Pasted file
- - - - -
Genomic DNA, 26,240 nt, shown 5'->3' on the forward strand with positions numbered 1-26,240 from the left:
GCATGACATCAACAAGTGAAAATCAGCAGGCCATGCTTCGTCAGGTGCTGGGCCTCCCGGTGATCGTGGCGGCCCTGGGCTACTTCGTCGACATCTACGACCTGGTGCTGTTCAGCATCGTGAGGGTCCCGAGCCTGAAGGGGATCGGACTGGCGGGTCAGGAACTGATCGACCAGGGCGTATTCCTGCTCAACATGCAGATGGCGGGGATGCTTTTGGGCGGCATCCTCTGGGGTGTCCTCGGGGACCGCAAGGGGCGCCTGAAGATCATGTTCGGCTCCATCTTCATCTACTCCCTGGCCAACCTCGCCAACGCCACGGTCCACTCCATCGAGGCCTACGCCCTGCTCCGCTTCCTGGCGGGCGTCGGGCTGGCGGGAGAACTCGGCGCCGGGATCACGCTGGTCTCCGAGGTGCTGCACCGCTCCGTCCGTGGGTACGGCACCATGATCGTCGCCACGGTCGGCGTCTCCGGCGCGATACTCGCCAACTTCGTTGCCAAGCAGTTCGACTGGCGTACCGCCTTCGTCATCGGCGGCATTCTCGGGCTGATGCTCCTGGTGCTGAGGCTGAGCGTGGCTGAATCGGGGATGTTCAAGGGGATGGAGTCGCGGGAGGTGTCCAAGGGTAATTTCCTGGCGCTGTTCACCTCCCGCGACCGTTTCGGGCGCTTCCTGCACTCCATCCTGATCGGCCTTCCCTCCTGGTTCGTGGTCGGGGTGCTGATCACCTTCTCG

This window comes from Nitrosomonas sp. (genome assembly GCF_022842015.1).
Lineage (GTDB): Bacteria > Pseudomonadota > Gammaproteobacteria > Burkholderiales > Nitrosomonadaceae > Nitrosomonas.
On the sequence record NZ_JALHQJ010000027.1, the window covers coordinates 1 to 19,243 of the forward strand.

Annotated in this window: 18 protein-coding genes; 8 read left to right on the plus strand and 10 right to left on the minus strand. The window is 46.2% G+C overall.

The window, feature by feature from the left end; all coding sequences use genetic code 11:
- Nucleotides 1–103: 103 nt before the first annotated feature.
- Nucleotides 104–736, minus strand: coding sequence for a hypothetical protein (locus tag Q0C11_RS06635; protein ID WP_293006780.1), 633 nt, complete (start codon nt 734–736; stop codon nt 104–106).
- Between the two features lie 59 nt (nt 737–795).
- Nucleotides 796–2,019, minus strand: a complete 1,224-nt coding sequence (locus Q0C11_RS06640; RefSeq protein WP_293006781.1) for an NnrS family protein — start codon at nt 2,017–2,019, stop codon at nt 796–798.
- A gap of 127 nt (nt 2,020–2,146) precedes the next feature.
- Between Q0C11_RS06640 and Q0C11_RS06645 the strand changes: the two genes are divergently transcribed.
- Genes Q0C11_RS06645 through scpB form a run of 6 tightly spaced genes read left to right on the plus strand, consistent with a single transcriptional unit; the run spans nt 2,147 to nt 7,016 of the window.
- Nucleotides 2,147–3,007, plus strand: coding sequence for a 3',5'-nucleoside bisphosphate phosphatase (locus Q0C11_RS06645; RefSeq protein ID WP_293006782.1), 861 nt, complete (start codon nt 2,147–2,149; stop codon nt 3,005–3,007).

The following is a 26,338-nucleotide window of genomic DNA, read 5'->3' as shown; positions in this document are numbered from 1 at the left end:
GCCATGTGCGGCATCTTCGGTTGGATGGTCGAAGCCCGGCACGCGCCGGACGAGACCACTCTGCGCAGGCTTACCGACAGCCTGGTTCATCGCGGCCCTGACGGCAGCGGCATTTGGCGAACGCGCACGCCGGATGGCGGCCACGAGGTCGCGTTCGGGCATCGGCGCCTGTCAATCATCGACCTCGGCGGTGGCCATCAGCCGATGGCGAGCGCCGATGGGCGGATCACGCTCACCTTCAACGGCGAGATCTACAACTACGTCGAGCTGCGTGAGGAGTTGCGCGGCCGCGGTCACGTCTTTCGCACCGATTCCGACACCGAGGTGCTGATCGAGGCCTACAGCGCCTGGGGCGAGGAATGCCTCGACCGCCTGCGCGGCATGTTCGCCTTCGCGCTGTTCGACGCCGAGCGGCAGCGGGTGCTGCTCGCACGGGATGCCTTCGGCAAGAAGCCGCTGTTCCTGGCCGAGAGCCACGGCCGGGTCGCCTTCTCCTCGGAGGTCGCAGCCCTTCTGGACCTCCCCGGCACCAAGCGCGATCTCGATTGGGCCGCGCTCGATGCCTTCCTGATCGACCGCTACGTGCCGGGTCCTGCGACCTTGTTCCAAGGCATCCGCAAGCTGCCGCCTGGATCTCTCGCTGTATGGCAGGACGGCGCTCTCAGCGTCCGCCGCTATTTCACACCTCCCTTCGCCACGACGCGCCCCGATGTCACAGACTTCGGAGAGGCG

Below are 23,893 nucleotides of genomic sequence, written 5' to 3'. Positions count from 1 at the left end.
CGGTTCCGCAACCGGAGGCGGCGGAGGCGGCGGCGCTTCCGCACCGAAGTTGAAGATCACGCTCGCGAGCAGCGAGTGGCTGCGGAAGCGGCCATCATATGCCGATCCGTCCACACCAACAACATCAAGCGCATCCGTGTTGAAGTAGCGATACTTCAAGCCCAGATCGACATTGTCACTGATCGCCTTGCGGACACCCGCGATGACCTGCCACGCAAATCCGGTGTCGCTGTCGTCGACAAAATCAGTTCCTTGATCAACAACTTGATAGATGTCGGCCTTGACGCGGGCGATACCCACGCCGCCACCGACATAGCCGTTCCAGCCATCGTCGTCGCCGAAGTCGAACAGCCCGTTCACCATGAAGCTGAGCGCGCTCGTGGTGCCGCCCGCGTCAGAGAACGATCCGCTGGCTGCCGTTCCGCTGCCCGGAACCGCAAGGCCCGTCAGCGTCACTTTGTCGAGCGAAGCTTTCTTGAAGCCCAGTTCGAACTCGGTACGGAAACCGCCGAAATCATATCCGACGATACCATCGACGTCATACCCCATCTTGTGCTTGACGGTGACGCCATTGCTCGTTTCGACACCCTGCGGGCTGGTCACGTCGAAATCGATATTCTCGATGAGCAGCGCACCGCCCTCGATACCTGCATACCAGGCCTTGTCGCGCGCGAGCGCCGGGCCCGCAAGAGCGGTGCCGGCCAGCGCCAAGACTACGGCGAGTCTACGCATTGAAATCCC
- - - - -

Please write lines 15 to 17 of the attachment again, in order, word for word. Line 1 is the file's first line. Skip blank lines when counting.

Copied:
- Nucleotides 2,147–3,007, plus strand: coding sequence for a 3',5'-nucleoside bisphosphate phosphatase (locus Q0C11_RS06645; RefSeq protein ID WP_293006782.1), 861 nt, complete (start codon nt 2,147–2,149; stop codon nt 3,005–3,007).

The following is a 26,338-nucleotide window of genomic DNA, read 5'->3' as shown; positions in this document are numbered from 1 at the left end:
GCCATGTGCGGCATCTTCGGTTGGATGGTCGAAGCCCGGCACGCGCCGGACGAGACCACTCTGCGCAGGCTTACCGACAGCCTGGTTCATCGCGGCCCTGACGGCAGCGGCATTTGGCGAACGCGCACGCCGGATGGCGGCCACGAGGTCGCGTTCGGGCATCGGCGCCTGTCAATCATCGACCTCGGCGGTGGCCATCAGCCGATGGCGAGCGCCGATGGGCGGATCACGCTCACCTTCAACGGCGAGATCTACAACTACGTCGAGCTGCGTGAGGAGTTGCGCGGCCGCGGTCACGTCTTTCGCACCGATTCCGACACCGAGGTGCTGATCGAGGCCTACAGCGCCTGGGGCGAGGAATGCCTCGACCGCCTGCGCGGCATGTTCGCCTTCGCGCTGTTCGACGCCGAGCGGCAGCGGGTGCTGCTCGCACGGGATGCCTTCGGCAAGAAGCCGCTGTTCCTGGCCGAGAGCCACGGCCGGGTCGCCTTCTCCTCGGAGGTCGCAGCCCTTCTGGACCTCCCCGGCACCAAGCGCGATCTCGATTGGGCCGCGCTCGATGCCTTCCTGATCGACCGCTACGTGCCGGGTCCTGCGACCTTGTTCCAAGGCATCCGCAAGCTGCCGCCTGGATCTCTCGCTGTATGGCAGGACGGCGCTCTCAGCGTCCGCCGCTATTTCACACCTCCCTTCGCCACGACGCGCCCCGATGTCACAGACTTCGGAGAGGCG